So, yeah, people will just run about the swamp, get scared by a snake, run off somewhere else and then fall, stumble around a bit and then get bitten. Or, as in the case of a greenhouse victim, some lizards will knock over various bottles labelled with words like ‘poison’ and then, when the somewhat naive guy goes to investigate what’s going on with all that toxic smoke, he coughs a bit and dies from... I dunno... slightly lizard related injury I guess. One of the ladies was supposed to fall in quick sand and die and you can actually see this death in the trailer (not to mention the poster) but it was then deemed too tame so, instead, she runs through the swamp, stumbles around a bit and then gets bitten and, because she has been bitten by something, her face turns somewhat green (in some of the shots).

Other deaths include a woman who succumbs to being in the water while... I think... we are supposed to surmise a turtle has somehow bit her to death but, perhaps the most ridiculous way a person ‘croaks it’ here (and it’s a film filled with ridiculous excuses for death scenes, as you can see) is when a guy stumbles and falls in the general vicinity of a few tarantulas (or other venomous breed of spider). Somehow, these tree dwelling creatures manage to cover said, quite unnecessarily squirming figure... just get up man!... with a web in less than 30 seconds. An apparently strong web which looks, really, just like somebody got some clumps of dried, non threatening grass and thrown them on the guy. Hang on... I think I might have just discovered the secret of the not so special effects in this movie. This looks so unconvincing and when the spiders are dropped onto the guy, he takes a long time yelling in an effort, I think, for the film makers to have something to pad the already dull running time out.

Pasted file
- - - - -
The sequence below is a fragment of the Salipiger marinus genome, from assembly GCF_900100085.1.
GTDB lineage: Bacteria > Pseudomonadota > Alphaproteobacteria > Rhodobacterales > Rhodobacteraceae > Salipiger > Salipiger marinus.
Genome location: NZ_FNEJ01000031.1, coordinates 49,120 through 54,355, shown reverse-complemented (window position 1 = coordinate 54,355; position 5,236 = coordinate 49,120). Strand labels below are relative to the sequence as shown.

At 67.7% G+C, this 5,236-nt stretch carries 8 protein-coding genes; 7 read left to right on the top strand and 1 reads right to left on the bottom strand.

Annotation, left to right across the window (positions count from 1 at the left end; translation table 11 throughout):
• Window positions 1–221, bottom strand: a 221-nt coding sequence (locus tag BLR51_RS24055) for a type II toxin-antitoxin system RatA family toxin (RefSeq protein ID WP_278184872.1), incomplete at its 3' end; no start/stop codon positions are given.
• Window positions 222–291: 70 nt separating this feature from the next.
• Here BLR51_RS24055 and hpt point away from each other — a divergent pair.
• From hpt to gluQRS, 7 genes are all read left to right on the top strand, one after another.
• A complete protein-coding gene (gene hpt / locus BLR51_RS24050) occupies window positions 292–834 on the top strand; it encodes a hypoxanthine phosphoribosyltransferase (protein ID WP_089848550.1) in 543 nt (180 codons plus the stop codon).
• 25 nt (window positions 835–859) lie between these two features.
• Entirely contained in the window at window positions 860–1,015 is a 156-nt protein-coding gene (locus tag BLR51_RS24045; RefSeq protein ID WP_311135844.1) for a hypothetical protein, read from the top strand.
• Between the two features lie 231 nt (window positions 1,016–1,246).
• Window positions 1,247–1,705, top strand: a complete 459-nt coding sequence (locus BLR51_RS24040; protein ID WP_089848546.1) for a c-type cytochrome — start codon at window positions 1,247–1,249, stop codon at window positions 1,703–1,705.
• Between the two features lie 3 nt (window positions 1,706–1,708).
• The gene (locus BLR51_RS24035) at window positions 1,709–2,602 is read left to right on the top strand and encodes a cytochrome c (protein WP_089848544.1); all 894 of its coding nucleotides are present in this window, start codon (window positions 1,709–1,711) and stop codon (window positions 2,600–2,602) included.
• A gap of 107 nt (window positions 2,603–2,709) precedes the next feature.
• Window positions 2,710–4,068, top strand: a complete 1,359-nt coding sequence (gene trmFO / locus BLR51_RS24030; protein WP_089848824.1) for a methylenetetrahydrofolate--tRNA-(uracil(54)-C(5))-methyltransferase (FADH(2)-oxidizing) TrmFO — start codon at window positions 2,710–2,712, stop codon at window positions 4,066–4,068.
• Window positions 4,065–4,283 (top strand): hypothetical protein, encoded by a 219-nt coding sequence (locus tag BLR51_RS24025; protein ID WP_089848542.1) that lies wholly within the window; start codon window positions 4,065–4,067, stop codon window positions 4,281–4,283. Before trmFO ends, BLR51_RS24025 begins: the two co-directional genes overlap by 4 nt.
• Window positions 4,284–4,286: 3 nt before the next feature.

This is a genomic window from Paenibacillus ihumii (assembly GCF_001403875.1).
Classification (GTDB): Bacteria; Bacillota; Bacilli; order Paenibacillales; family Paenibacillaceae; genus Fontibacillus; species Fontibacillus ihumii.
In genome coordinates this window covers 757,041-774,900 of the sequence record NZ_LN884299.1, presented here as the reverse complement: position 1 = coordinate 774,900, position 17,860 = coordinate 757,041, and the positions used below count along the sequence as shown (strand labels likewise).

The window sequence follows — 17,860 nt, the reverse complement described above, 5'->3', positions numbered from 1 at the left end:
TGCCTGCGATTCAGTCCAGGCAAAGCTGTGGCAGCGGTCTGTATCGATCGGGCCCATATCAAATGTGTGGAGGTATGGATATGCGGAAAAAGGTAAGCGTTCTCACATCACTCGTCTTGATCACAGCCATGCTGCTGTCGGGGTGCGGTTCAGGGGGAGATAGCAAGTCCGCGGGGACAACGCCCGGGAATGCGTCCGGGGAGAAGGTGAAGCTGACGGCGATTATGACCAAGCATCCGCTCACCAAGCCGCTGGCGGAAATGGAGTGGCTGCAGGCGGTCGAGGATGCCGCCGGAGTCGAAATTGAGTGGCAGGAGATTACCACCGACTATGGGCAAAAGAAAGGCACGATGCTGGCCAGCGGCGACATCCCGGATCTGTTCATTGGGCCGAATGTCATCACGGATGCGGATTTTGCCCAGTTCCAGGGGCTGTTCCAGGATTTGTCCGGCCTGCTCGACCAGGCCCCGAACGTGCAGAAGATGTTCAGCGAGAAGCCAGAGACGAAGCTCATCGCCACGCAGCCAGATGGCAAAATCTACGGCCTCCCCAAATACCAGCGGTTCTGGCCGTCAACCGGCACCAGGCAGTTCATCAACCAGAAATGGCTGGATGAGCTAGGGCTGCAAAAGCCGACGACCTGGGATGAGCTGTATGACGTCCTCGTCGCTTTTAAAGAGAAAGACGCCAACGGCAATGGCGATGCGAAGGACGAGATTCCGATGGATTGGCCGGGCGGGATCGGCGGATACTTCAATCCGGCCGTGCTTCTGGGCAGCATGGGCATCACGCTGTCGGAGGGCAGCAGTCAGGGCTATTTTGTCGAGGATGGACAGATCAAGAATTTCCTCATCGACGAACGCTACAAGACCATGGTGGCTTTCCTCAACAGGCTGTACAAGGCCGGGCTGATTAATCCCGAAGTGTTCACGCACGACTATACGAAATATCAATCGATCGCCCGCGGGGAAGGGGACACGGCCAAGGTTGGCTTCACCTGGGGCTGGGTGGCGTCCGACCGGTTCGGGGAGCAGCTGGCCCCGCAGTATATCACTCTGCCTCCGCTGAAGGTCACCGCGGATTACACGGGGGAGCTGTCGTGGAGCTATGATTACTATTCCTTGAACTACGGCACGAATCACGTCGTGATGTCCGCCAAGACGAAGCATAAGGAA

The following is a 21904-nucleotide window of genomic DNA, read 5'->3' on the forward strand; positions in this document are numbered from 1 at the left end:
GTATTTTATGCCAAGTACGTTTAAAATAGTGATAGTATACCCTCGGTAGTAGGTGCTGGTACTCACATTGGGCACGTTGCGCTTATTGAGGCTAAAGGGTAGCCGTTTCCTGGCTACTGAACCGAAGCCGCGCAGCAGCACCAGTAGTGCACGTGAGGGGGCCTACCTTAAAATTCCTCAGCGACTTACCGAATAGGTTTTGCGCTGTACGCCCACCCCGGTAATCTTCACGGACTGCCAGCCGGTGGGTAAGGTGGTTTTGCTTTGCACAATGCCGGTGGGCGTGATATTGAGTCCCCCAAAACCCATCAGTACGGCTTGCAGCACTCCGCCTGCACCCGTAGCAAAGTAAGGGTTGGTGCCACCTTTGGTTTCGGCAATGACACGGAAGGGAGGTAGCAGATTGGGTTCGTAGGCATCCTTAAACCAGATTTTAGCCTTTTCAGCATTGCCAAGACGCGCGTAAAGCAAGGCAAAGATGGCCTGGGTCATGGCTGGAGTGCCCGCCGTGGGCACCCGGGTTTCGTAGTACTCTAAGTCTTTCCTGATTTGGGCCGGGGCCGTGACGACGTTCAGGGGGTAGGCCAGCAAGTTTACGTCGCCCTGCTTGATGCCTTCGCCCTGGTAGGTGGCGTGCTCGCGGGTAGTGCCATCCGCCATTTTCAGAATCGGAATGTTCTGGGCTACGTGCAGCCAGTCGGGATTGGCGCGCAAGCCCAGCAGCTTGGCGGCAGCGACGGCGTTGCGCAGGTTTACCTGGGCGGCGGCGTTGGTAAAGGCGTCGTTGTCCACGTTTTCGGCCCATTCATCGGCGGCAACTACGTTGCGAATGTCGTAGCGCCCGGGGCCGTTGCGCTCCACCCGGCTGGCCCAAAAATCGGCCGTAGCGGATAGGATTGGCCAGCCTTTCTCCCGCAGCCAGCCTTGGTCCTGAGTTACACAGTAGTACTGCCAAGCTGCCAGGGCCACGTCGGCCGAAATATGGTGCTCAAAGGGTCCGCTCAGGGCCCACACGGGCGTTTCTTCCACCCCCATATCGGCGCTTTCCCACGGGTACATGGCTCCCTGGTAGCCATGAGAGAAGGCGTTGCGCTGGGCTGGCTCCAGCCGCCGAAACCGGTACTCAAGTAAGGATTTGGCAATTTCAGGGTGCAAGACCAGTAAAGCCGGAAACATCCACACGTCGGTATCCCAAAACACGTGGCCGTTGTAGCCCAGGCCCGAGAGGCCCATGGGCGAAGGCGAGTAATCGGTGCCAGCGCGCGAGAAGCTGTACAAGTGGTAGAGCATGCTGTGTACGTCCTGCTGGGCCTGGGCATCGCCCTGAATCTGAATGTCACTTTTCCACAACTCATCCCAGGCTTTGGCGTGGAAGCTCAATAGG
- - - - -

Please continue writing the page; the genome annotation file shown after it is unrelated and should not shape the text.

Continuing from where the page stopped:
And in between every scene or transition, shots of watching frogs are inserted to continue to remind the audience of the title of the film, although I can’t imagine why they would call it that in the first place when there are no killer frogs anywhere in the picture.

Another completely pointless death is the protracted... “oh wait, we forgot to tie that bit up so lets go back to it after we’ve already had the concluding scene of the movie” moment where Ray Milland’s character, left alone in his mansion, is killed by... um... I dunno. I think he has a heart attack maybe just from being in the presence of a whole host of lizards and snakes. He’s wheelchair bound but you’d think this would just make him faster but, no, he somehow seems to die of complete startlement anyway. Well, I say he dies but apparently, Milland was so sick to death of the production by this point that he stormed off the set three days earlier than he was supposed to and a double had to be used for some of the shots in that final sequence. So there you go... not sure if it was a happy set or not but, I guess, for Ray Milland it certainly wasn’t.

And, there’s not much else to say about Frogs. Apart from a nicely over the top Les Baxter stinger when the first, harmless frog comes on the screen and a J&B sighting which just made me think I would have been better off watching something Italian, Sam Elliot as a young actor is about the only interesting thing in this movie and even his smile can’t stop this film from being a deathly dull watch. I wouldn’t, I have to say, wish the movie Frogs on anyone, even connoisseurs of B-movies... it’s that boring and energy sapping. Sure I’m glad I saw it because, with a stupid poster like that it would have been a lifelong regret if I hadn’t. That being said, I’m not sure if that outweighs the regret of having to shell out £6 for this thing in the first place. This was not the fun movie I was expecting it to be... avoid at all costs.